845 F.2d 687 (7th Cir. 1988), 87-2244, International Broth. of Boilermakers, Iron Ship Builders, Blacksmiths, Forgers, and Helpers, AFL-CIO v. Local Lodge 714, Intern. Broth. of Boilermakers, Iron Ship Builders, Blacksmiths, Forgers, and Helpers, AFL-CIO
|Citation:||845 F.2d 687|
|Party Name:||INTERNATIONAL BROTHERHOOD OF BOILERMAKERS, IRON SHIP BUILDERS, BLACKSMITHS, FORGERS, AND HELPERS, AFL-CIO, et al., Plaintiffs-Appellees, v. LOCAL LODGE 714, INTERNATIONAL BROTHERHOOD OF BOILERMAKERS, IRON SHIP BUILDERS, BLACKSMITHS, FORGERS, and HELPERS, AFL-CIO, et al., Defendants-Appellants.|
|Case Date:||April 22, 1988|
|Court:||United States Courts of Appeals, Court of Appeals for the Seventh Circuit|
Argued Feb. 16, 1988.
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Richard J. Tupper, Cornfield & Feldman, Chicago, Ill., for defendants-appellants.
Bernard M. Mamet, Bernard M. Mamet & Assoc., Ltd., Chicago, Ill., for plaintiffs-appellees.
Before POSNER, EASTERBROOK and MANION, Circuit Judges.
POSNER, Circuit Judge.
This appeal from the grant of injunctive relief in a suit between two labor unions requires us to explore the esoteric question of when a parent union may impose a trusteeship on a local under section 302 of the Landrum-Griffin Act (formally, the Labor-Management Reporting and Disclosure Act of 1959), 29 U.S.C. Sec. 462. See generally Bellace, Union Trusteeships: Difficulties in Applying Sections 302 and 304(c) of the Landrum-Griffin Act, 25 Am.U.L.Rev. 337 (1976). The principal plaintiff is the international boilermakers' union, and the defendants are one of its locals, Local Lodge 714, and the local's former officers. Members of the international union who disagreed with the union's leadership over dues and other matters formed a rival union, the Independent Workers of North America, after losing an election for officers of the international. The rival began trying to induce locals of the international to break away and affiliate with it. These efforts succeeded with Local Lodge 714, for 130 of its 135 members signed a petition to disaffiliate from the international boilermakers' union and subsequently voted 112 to 2 to disaffiliate, and to affiliate with the Independent Workers of North America instead. The officers of Local Lodge 714 then formed Local 15 of the Independent Workers of North America. The new local has the same officers as Local Lodge 714, and most of the members of the local lodge followed their leaders into Local 15; the record does not reveal how many (if any) remained in Local Lodge 714. The officers took with them both the books of Local Lodge 714 and its bank account, containing some $6,000 to $8,000, and they used some of this money to pay their salaries and other expenses of the new local.
Local Lodge 714 had been the exclusive bargaining representative of its members, who are production and maintenance workers employed at a plant owned by Quaker Industries. After the breakaway, Local 15 petitioned the National Labor Relations Board to order a new election for collective bargaining representative. Although the record turns murky at this point, it seems both that the petition was granted and that the workers voted for Local 15; for at argument the defendants told us, without being contradicted by their adversaries, that Local 15 is now the exclusive bargaining representative of the Quaker workers.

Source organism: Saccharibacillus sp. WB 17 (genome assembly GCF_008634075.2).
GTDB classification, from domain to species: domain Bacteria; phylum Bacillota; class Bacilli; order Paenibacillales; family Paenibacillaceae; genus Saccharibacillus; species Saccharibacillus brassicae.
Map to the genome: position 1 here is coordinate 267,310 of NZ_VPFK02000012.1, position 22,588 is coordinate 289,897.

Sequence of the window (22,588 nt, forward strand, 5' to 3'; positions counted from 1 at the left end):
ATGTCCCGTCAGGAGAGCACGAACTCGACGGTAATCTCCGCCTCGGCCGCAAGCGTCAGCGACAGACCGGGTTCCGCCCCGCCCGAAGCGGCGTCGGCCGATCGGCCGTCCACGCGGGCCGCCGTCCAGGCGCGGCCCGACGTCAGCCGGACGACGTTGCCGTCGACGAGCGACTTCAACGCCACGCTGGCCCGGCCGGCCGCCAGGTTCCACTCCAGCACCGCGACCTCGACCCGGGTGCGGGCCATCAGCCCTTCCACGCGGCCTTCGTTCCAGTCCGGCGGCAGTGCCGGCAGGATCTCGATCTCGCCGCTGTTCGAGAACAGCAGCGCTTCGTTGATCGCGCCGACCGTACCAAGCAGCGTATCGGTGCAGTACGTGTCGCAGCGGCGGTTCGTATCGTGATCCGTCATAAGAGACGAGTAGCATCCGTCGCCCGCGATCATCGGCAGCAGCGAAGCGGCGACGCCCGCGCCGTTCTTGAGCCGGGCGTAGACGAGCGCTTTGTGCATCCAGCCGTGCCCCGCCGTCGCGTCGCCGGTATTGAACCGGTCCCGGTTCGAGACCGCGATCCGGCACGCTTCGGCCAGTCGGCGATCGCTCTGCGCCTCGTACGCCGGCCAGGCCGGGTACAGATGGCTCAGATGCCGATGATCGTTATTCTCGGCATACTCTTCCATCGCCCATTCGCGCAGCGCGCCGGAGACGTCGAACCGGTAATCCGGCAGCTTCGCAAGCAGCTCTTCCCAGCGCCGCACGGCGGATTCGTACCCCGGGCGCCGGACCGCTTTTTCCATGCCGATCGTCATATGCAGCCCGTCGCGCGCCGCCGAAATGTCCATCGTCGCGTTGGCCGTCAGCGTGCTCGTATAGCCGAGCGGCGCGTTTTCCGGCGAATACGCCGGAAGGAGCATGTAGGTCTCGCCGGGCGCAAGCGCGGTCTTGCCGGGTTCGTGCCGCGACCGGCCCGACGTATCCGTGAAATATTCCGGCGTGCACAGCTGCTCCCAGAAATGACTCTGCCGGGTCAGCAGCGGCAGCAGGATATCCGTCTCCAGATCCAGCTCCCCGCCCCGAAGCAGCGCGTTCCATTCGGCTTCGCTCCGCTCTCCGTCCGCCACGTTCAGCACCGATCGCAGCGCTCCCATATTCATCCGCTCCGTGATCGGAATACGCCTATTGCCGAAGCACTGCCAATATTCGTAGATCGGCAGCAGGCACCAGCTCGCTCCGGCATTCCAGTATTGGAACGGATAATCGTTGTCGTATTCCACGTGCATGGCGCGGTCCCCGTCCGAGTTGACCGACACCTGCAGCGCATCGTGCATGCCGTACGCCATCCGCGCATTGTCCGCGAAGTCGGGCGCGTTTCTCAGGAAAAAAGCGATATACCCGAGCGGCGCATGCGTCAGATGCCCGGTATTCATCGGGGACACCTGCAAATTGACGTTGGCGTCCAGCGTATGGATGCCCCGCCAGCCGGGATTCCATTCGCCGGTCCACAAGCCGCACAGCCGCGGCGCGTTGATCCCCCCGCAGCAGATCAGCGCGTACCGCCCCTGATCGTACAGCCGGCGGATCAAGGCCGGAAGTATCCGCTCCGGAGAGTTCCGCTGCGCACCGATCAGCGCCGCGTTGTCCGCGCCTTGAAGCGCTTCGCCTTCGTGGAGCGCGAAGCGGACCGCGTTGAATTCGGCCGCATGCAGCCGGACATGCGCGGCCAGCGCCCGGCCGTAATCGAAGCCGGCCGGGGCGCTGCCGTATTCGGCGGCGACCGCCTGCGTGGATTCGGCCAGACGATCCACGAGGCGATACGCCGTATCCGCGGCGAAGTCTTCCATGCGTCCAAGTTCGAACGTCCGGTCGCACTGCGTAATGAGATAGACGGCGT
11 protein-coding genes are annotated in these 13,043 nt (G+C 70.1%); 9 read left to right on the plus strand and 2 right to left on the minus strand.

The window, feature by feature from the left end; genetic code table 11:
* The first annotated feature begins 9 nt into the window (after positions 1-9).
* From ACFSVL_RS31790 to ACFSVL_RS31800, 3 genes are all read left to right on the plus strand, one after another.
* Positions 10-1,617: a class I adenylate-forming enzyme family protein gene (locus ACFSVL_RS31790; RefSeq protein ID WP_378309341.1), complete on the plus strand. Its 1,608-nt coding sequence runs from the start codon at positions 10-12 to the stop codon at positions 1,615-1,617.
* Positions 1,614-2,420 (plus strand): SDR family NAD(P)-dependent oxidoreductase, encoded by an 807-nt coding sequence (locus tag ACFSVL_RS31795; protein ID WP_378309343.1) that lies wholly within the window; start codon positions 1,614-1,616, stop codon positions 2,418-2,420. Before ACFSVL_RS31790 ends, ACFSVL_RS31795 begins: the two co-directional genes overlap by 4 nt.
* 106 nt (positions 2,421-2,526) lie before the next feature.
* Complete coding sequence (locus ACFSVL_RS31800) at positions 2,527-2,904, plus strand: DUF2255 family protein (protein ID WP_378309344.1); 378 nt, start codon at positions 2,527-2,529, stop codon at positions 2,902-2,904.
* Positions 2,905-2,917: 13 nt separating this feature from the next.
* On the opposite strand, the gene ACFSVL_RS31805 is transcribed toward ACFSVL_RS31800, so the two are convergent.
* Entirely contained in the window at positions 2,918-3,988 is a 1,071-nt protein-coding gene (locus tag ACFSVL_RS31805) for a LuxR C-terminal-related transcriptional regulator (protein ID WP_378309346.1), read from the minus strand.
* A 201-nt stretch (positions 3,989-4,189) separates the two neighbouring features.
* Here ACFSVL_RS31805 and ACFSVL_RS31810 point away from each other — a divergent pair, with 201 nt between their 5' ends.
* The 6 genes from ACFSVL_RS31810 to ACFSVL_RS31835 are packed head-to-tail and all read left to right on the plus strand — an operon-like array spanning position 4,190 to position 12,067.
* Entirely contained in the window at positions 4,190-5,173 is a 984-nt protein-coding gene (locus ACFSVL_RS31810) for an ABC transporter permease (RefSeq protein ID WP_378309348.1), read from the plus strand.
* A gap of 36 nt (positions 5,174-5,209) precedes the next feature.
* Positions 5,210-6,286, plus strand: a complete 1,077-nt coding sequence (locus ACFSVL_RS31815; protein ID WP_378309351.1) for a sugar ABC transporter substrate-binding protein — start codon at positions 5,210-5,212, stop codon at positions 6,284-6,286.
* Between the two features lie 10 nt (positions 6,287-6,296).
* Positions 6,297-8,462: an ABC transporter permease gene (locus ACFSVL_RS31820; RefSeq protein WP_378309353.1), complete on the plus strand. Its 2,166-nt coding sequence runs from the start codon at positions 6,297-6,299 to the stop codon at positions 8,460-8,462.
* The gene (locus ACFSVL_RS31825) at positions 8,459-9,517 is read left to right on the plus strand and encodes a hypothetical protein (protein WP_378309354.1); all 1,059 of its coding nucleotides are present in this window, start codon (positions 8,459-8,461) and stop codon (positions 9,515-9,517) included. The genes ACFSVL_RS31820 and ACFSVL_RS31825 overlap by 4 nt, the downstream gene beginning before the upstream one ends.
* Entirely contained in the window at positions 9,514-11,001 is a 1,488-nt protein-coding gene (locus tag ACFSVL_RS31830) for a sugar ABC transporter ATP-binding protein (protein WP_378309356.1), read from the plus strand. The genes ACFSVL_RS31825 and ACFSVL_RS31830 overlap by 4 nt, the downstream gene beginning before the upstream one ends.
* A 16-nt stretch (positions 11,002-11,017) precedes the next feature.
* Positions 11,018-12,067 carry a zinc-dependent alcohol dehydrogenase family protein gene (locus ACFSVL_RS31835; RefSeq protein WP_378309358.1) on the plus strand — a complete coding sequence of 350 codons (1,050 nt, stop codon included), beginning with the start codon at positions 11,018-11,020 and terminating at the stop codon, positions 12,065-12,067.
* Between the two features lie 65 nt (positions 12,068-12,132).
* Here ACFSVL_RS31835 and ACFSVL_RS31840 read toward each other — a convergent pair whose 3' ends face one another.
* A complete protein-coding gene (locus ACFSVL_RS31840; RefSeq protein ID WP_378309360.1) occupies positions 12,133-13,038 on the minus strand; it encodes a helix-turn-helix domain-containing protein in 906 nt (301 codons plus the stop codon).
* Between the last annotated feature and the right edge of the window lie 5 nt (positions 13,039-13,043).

A few days after Local 15 had petitioned the Board for a new election, the international union, having already held a hearing on whether to impose a trusteeship on Local Lodge 714, voted to impose the trusteeship and appointed new officers for the lodge. The officers were brought in from the outside rather than selected from among members of the lodge; it is unclear whether by this time the lodge had any members left. The international union then brought this suit, under section 301 of the Taft-Hartley Act, 29 U.S.C. Sec. 185, which authorizes suits between labor unions as well as the more familiar suits
between company and union or between an employee and a company or union. The suit sought an injunction enforcing the trusteeship, specifically by ordering the former officers of Local Lodge 714 to turn over the lodge's books and money to the trustee. The defendants--nominally Local Lodge 714 and its former officers, really Local 15 and its current officers (the same people)--counterclaimed under section 304(a) of the Landrum-Griffin Act, 29 U.S.C. Sec. 464(a). The district court, noting that section 304(c) provides that a trusteeship established in conformity with the procedural requirements of the union's constitution or bylaws and authorized or ratified after a fair hearing shall be presumed valid for 18 months, during which time it "shall not be subject to attack ... except upon clear and convincing proof that the trusteeship was not established or maintained in good faith for a purpose allowable under section 462," granted a preliminary injunction (since made permanent) authorizing the trustee appointed by the international union to run Local Lodge 714 and directing the individual defendants to hand over the Lodge's books and money to the trustee, which has been done. See 663 F.Supp. 1071 (N.D.Ill.1987).
There is a small procedural knot to untie before we get to the merits. The basis of the international's suit is unclear. Section 304(a) of the Landrum-Griffin Act does not authorize the parent union to bring suit against a subordinate unit or its members, or against anyone else; it only authorizes suit by a "member or subordinate body of a labor organization," or by the Secretary of Labor. Section 301 of the Taft-Hartley Act does, as we just mentioned, authorize a suit by one labor union against another, but only for breach of contract. The international has not cast its suit in breach of...
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